CAUSING CONNECTION TO THE SERVER SYSTEM: In the system, the client program will cause the client computer to establish an electronic communications session with the server system as a result of one of a multiplicity of conditions. It will be apparent to one with skill in the art that there are many ways to cause the communication connection between the client computer and the server system such as, for example; by the user actively selecting a command from a menu, by running a web browser software, as is commonly known in the art, by the passage of time, or by numerous other conditions. For example, in one embodiment, the user establishes a connection to the Internet for the purpose of checking email. Once the connection has been made to the Internet, the client program spawns an additional process (as is well known in the art) and causes the client computer to establish a second connection with the server system. In another embodiment, the user enters contact information, such as a name and email address, into a digital address book application running on the client computer. Completing the entry of certain contact information causes the client program to establish a connection with the server program. In yet another embodiment, the client program monitors Input/Output activity in much the same manner as a “screen saver” (as is well known in the art) and waits for a period of inactivity. After a preset period of time has passed without the requisite I/O activity (keyboard activity, mouse activity, printer activity, network activity, etc.), the client program causes the client computer to establish a communications session with the remote server system. In another embodiment, the client computer monitors the elapsed time since the previous communication session with the server computer and when such elapsed time exceeds a defined limit, the client computer establishes a communication session with the remote server system via the remote network.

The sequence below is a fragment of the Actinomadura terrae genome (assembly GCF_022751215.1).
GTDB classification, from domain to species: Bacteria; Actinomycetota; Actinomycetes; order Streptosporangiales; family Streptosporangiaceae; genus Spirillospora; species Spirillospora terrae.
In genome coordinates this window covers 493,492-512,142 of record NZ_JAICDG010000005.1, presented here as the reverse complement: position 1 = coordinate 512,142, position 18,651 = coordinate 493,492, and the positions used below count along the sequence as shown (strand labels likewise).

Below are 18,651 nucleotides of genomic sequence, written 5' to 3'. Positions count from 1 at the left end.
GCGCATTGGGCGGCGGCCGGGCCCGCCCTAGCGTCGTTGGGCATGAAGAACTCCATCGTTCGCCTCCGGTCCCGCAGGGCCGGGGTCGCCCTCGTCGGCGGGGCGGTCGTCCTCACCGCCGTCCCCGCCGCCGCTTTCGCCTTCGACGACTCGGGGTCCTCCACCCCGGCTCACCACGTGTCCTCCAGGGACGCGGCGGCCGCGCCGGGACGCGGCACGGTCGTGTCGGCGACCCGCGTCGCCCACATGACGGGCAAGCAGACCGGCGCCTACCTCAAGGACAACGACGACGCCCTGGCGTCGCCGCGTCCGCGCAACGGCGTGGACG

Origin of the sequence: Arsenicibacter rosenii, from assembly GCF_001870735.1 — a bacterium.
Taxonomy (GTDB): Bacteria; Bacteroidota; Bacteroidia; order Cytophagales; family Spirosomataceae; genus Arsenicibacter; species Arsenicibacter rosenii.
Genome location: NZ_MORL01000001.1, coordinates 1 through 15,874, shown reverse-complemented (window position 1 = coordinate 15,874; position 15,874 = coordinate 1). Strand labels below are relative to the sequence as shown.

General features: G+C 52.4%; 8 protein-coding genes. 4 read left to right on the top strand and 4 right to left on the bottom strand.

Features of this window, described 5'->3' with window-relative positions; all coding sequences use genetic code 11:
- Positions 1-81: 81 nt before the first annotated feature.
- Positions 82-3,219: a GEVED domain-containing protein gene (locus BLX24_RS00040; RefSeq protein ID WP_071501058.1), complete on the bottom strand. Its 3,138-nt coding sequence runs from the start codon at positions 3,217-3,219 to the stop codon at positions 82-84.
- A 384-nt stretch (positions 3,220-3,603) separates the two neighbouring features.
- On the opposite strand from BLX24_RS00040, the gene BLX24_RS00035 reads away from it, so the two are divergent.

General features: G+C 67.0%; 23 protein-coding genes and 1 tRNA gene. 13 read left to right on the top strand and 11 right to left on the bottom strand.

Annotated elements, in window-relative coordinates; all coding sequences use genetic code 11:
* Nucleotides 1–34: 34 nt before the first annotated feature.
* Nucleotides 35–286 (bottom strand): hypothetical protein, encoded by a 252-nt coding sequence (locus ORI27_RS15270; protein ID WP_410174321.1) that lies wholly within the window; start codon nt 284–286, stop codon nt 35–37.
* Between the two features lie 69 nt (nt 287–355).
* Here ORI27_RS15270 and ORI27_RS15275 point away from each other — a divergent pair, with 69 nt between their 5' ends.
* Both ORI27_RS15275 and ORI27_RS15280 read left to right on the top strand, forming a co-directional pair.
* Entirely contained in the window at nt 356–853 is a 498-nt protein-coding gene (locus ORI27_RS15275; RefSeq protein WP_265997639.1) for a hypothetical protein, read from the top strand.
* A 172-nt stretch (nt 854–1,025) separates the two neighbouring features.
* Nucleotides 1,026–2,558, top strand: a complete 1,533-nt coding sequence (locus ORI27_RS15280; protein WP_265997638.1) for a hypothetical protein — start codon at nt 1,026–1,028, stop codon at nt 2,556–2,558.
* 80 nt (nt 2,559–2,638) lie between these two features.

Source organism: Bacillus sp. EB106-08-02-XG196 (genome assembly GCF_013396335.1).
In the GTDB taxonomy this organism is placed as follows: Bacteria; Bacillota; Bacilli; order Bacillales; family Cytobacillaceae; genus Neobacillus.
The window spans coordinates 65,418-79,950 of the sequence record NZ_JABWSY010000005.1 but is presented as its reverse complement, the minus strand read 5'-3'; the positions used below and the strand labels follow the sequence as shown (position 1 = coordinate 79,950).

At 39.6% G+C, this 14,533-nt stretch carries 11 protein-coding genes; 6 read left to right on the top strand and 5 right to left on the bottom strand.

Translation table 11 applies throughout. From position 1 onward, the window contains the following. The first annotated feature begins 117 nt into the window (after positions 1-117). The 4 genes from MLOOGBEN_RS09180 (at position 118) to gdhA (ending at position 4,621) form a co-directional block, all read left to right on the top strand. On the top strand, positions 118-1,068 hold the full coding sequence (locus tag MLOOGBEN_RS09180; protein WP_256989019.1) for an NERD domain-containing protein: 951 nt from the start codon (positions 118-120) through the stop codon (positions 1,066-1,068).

THE USER: A first-time user registers (on a one time basis) with the server system and provides certain contact information to the server system such as, for example, his/her first and last name and email address, etc. and thus becomes a Registered User. The terms “Registered User” and “user” are used synonymously herein. As used herein, the term “sender” is a sender of update requests and is equivalent to a user or registered user. In the representative embodiment, a user also provides certain information to the server system relative to the manufacturer and version of address book software (Personal Information Manager, Contact Management System, etc) (i.e. ACT version 5.0, Gold Mine version 4.1, Outlook 2000, etc.) in which the user would like his/her contact management data stored. It will be apparent to one with skill in the art that the client program might also automatically determine the manufacturer and version of the digital address book resident on the client computer and automatically make the necessary adjustments to communicate with the address book.